Ragan.com today, Lindsey Miller reports that PR pros now have a third service to use to get their clients in front of the media. Newly launched Reporter Connection joins Help Out A Reporter (HARO) and Profnet as the newest online resource providing a deadline-intensive window into the world of breaking news. All three connect reporters to PR people, who want to position their experts for stories. Knowing about these leads is only part of the battle; you have to come up with thoughtful, well written and persuasive pitches that stand out. Only then can you convince the journalist that your source has a unique take on the trend and is quote-worthy.
I have used both Profnet (as a paid subscriber through PR Newswire) and HARO, a free service run since 2008 by Peter Shankman). A nice attribute Profnet offers is being able to post a short bio on your expert that subscribers can access anytime. Both HARO and Profnet organize leads by category and push out digests of these new leads to their subscriber base daily (sometimes more often). I love the breadth and scope of HARO's base of journalists and the fact that it is a free service. Anytime you can position a client as a resource to the media and help them make their story better is a win-win for you as a PR professional and for the reporter.
The journalist-PR pro exchange is always a delicate (and sometimes tense) dance of give and take, where the reporter needs sources, but he or she doesn't always have time to make nice with PR folks, especially if in return they will find their inbox flooded with press releases. On the other hand, public relations professionals are paid to raise their clients' profile, but they need to do it with the long-term picture in mind. It's unreasonable to expect a steady stream of in-depth profiles. Clients need to know that they must invest their time and their knowledge without the immediate expectation that they will be the article's main attraction. More likely, they may get a well-placed quote in the context of a larger trend story. When working with journalists, it's critical to find out what their hot buttons are and educate clients on how the news cycle works. Put simply, it's not about us.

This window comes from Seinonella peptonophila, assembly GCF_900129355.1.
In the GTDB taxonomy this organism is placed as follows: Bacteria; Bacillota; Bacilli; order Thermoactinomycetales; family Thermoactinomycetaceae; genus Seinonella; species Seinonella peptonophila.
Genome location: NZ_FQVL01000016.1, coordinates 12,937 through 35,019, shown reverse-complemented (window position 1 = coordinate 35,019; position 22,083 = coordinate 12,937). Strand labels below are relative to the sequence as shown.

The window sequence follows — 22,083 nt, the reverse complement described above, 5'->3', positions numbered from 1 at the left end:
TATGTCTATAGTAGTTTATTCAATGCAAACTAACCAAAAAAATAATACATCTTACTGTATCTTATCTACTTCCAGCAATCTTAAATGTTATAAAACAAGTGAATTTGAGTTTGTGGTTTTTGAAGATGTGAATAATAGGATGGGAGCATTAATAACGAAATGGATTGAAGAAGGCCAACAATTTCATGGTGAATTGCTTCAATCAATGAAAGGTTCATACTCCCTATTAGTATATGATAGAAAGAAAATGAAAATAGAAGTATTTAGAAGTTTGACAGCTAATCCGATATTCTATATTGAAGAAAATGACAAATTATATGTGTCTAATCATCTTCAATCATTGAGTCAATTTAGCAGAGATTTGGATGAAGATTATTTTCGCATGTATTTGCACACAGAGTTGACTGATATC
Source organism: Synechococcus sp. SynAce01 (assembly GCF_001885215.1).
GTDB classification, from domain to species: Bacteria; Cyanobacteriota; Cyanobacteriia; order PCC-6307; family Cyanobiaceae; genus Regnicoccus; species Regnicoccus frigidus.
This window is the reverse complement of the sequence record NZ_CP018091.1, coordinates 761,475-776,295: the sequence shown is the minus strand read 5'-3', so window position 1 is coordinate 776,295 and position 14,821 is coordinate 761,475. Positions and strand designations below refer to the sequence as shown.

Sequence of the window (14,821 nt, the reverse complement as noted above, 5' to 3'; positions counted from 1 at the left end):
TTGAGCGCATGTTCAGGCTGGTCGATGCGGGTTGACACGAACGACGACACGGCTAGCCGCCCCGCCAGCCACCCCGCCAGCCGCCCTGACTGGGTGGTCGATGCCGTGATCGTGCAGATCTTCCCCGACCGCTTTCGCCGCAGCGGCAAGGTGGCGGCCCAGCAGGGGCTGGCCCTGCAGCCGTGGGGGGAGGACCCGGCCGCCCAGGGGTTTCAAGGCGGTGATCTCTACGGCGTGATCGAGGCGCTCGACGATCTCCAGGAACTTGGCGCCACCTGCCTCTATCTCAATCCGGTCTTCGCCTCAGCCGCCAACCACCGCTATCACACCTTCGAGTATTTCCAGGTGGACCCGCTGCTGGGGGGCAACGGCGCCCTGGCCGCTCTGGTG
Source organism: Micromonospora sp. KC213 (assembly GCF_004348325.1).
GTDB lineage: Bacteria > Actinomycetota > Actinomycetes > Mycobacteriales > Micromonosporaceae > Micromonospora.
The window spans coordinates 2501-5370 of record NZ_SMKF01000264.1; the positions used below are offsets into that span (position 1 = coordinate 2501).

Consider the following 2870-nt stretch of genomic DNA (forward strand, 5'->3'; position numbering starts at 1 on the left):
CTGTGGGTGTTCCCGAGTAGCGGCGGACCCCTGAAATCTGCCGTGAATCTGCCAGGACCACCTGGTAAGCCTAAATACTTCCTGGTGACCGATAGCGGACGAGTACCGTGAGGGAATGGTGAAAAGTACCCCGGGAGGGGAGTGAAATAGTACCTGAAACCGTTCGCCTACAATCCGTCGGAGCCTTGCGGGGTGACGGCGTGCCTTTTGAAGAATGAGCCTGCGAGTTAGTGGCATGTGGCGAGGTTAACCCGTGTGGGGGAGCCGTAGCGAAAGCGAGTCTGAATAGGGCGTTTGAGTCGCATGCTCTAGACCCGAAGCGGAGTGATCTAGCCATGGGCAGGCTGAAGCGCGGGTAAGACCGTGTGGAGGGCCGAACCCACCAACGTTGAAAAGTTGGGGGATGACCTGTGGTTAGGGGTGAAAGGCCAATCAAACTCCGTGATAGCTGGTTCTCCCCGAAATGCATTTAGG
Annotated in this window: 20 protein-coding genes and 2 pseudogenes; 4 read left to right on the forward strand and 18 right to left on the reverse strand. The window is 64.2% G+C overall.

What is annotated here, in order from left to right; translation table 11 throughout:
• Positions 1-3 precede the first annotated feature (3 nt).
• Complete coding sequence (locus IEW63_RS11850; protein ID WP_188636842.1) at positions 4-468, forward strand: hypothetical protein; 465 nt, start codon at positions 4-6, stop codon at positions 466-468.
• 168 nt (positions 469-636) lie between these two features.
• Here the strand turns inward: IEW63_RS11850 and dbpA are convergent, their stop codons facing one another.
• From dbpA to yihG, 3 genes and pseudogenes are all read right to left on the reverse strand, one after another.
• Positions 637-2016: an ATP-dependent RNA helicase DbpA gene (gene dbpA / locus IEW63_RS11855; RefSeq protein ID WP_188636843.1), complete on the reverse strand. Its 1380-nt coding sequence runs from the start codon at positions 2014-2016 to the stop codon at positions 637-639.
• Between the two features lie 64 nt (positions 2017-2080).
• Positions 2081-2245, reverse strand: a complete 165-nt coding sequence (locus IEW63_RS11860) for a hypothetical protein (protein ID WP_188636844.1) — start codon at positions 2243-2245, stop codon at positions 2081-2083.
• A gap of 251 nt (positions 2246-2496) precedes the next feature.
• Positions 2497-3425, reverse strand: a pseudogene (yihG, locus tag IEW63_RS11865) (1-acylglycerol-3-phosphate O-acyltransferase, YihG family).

"What I like about Profnet and HARO is they do give you a chance to see a story in progress and decide if you have an expert who can help with that story, which as a good PR person, you want your clients to be resources for stories," says Mitch Leff, owner of Atlanta-based Mitch's Media Match.com, the local Atlanta equivalent of these national services.
Mitch started his service a few years ago after local media told him they wanted local sources for stories. His service has 150 experts, representing a diverse range of industries, including education, economics, real estate, sports and healthcare."One interesting thing I found after I launched the service is there are a lot of media requests for a general reaction, so I created a separate category of 'man-on-the-street' type queries. The AJC does a lot of stories about jobs and employment and they like to quote real people who have recently lost or got a job, for example."
Building a relationship with reporters is key. "If you want to be a part of a story, you want to pitch how your expert can be part of that story. Not every story is going to be about your company," Mitch says.
Clearly, as newspaper pages (and the number of papers) continue to shrink, it's becoming more and more important to build a relationship with reporters, Mitch says.
Some PR pros I spoke with disagree, noting that the relationship building, while nice, may be challenging given that there are fewer journalists to reach, and those who are on a news desk today could be reassigned or riffed tomorrow. In addition, these media workers have less time to build rapport than ever before, given that many are writing for multiple beats and are expected to produce content for both print and online channels. Your story angle and the quality of your source are king.
"It's nice to build relationships, but you have to come to a reporter with something real; they don't have time to just relationship build," notes Dan Marcus, president of Marcus Associates LLC., a 10-year communications and marketing consulting firm based in Connecticut. Dan ran PR for PanAmSat prior to starting his own company. Before that, he was a journalist."I've worked a lot with financial columnists and I always approach them in the context of what they're writing about."
Everyone agrees that a great starting point is to know what the reporters want to talk about. Check out the resources above and tell me what you think.